Make a list of the star players appearing at the FIFA U-20 World Cup Turkey 2013 and the likes of Paul Pogba, Florian Thauvin, Gerard Deulofeu, Jese and Oliver are all sure to appear. Two players who are unlikely to figure in most people’s selections, however, are Dimitri Foulquier and Javier Manquillo, respective right-backs for France and Spain. Nevertheless, both have slowly but surely become key players for their sides.
Standing 6’0 tall and blessed with lightning pace, the Guadeloupe-raised Foulquier made 17 first-team appearances for Rennes last season, while the 5’11 Manquillo is every bit as fast as his French counterpart and enjoyed three first-team outings with Atletico Madrid in the 2012/13 season and 29 with the reserves.
The pair have quietly been making their mark for club and country, negotiating considerable obstacles in the process. When asked why he switched from Real Madrid to arch-rivals Atletico earlier in his fledgling career, the defender said there were “several reasons”.
He went on to explain that when Los Merengues released his twin brother Victor, he decided to leave with him. An inseparable duo, the Manquillo brothers then made their way across the city to Atleti.
The story of Foulquier’s life began in Paris and continued in Guadeloupe, where he was raised before making a solo journey to drizzly Rennes at the age of 14 to join Stade Rennais’ training academy.
Explaining that he would never have left the Caribbean island had it not been for football, the single-minded full-back said: “Obviously it was hard for me at the start. Life in Guadeloupe is not the same as in Rennes and I missed my friends and family. At the end of the day, though, it all worked out for me.”
The two defenders share the same relaxed approach to life and the same robust sense of humour, products perhaps of the hurdles they have had to overcome. They also have their feet firmly on the ground.
While the Spaniard has always been a full-back, the Frenchman started out as an attacking midfielder. They share the same desire to bomb over the halfway line at every opportunity, though it remains to be seen whether they will get the chance to do that when Spain face France in Istanbul on Thursday.
Pondering that possibility, Manquillo, who rates his opposite number highly, said: “I think I’ll get my chances. Our game is based on possession and it will definitely be a battle with France for control of the ball. I do think there will be occasions when I can get forward, though.”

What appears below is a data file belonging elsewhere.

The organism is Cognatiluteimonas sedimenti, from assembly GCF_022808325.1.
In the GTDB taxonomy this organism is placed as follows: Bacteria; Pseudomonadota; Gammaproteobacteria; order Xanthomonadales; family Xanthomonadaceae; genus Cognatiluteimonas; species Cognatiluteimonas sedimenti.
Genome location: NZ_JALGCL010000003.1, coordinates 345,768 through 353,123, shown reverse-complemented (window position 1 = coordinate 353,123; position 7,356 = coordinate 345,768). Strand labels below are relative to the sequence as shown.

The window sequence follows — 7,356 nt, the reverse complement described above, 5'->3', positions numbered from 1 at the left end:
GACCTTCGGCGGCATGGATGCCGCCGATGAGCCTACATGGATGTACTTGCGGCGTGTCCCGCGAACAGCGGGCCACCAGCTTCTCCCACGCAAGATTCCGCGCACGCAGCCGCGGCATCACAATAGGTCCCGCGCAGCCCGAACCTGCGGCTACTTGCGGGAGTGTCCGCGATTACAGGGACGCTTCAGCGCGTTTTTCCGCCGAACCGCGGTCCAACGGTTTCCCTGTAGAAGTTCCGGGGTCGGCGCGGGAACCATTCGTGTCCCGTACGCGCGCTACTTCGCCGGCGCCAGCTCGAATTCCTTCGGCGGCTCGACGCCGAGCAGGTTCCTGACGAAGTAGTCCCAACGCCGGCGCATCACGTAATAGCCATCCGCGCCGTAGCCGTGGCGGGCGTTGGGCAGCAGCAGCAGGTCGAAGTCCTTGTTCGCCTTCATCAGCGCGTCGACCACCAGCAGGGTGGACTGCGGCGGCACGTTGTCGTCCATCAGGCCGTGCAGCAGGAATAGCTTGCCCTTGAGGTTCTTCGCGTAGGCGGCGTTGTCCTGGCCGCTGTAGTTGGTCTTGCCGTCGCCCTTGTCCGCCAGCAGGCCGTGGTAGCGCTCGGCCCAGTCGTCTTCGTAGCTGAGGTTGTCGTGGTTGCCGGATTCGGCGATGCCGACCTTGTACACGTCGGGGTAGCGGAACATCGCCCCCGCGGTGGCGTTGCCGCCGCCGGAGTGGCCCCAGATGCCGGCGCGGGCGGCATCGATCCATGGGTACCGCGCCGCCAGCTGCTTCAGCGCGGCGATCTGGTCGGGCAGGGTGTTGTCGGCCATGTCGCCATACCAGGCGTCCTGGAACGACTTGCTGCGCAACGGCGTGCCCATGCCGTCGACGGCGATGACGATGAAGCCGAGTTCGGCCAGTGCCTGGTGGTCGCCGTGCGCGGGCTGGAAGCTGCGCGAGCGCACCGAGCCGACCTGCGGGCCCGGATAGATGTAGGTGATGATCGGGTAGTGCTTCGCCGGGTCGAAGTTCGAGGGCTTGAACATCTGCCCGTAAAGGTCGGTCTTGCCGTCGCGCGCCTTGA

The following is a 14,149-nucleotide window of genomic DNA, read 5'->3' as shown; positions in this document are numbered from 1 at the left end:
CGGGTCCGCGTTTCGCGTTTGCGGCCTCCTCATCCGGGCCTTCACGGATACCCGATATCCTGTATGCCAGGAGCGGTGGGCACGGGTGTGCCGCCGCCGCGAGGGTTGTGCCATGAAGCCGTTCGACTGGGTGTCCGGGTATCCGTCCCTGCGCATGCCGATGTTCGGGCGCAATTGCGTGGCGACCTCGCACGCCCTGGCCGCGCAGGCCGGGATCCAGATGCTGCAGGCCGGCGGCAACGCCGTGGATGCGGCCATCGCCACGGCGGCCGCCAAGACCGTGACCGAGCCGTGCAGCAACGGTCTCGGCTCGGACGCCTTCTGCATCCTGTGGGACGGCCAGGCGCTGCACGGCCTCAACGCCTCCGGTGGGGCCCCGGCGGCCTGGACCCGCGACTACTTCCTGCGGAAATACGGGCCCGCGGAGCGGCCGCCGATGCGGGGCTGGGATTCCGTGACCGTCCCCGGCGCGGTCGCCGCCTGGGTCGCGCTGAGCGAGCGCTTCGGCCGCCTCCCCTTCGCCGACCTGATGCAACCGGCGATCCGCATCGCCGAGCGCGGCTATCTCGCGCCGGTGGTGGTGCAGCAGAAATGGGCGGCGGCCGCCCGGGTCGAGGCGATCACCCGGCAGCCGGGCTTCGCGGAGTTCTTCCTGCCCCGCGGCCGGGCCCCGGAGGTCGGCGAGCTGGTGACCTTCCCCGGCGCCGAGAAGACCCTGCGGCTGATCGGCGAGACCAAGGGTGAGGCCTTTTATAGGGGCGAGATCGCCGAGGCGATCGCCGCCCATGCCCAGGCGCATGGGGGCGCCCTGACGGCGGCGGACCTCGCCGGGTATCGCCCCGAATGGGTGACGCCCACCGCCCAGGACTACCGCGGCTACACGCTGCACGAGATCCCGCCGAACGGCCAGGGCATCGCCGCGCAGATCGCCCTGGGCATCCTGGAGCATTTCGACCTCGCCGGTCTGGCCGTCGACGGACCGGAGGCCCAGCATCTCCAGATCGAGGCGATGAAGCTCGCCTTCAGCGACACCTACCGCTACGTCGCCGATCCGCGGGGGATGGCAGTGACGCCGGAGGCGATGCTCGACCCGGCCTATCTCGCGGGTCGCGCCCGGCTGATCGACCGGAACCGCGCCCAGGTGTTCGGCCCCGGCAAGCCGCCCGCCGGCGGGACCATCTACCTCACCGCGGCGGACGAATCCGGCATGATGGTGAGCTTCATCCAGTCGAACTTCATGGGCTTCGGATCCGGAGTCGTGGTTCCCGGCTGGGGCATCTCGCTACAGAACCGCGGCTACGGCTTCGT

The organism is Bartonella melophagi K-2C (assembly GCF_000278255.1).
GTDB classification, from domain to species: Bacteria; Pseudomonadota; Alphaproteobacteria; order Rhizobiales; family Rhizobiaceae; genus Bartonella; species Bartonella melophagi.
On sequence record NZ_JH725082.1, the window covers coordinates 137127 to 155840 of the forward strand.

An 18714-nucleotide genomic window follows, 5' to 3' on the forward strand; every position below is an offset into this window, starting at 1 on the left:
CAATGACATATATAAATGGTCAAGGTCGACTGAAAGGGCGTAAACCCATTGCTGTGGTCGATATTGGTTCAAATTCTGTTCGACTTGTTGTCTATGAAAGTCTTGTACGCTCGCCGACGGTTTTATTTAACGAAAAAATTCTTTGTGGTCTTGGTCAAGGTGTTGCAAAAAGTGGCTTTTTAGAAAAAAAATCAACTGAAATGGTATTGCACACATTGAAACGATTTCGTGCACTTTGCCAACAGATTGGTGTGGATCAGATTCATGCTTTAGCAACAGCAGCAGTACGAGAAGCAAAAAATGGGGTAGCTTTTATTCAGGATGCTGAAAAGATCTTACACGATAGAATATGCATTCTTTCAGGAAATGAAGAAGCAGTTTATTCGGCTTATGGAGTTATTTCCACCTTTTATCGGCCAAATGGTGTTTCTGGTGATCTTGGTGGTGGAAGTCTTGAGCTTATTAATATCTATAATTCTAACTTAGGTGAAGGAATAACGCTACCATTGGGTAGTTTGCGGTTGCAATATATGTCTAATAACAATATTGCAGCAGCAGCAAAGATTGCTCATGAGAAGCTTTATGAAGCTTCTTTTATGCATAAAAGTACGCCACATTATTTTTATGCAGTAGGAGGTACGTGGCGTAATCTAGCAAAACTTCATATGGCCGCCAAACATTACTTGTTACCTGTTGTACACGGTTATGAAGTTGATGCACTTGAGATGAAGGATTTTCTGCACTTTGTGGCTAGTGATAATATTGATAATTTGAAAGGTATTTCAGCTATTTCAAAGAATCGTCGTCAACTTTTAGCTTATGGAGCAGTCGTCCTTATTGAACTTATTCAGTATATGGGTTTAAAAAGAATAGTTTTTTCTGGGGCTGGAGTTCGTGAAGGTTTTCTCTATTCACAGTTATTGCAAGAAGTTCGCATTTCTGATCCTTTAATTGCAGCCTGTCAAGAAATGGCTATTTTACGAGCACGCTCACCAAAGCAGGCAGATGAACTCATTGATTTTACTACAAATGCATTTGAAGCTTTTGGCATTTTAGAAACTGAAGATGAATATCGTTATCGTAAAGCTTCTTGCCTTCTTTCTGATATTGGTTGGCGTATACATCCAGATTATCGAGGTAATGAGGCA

“Teams who let us play give us more opportunities to go on the attack,” explained the adopted son of Rennes. “In any case it all depends on how the match unfolds. I never go out and say, ‘Today I’m going to push forward’. You have to wait and see what kind of shape the game takes.”
The two right-backs have already shown at Turkey 2013 just how accomplished they are when they join the attack. The Frenchman stormed forward to win a penalty in Monday’s 1-1 draw with USA, while the Spaniard found himself in a one-on-one against the keeper in his side’s defeat of the Americans.
“Ah, that,” said Manquillo, in reference to the aforementioned opening. “I had a good chance against the US and I made a bit of a mess of it (laughs). There’s no point in looking back, though, and I hope to get other chances in front of goal soon.”
An admirer of Lilian Thuram, one of Guadeloupe’s most famous sons, Foulquier said he has not given any thought to how he might celebrate a goal: “Like Lilian in the 1998 World Cup semi-final? Oh, I don’t know about that,” he said, as if to do such a thing would be a crime.
Taking a back seat
Neither seems remotely concerned about muscling their way into the media spotlight, something Manquillo knows a thing or two about, having played alongside Oliver Torres’ at Atletico for many years. Far from being envious of his colleague’s higher profile, the full-back is grateful to consider him a friend: “I’m lucky because I’ve known Oliver for a long time and that helps us understand each other better on the pitch.”
France have their own starlets in Pogba and Thauvin, of whom Foulquier had this to say: “They deserve the praise they get in the media and I don’t have a problem with that. I’m relaxed. I do my job on the pitch, I try to give my all in each game and things are going well for me. I don’t need to be in the headlines.”
In the headlines or not, the two players have a big test ahead of them on Thursday. Playing down any talk of group leaders Spain being the favourites to win the game, the Colchonero defender said: “There’s no question it’s going to be a tough match, but the key thing for us will be to play our game. That’s the only way we’ll win it. France’s main asset is their power, and we’ll need to try and contain them as much as we can.”
As for Foulquier and Les Bleuets, memories of their penalty shoot-out defeat to the Spanish at last year’s UEFA European Under-19 Championship are still fresh in the memory: “Yes, we want a little bit of revenge for that match, though it is only a group game. If both sides get through, we could well meet up again later on.”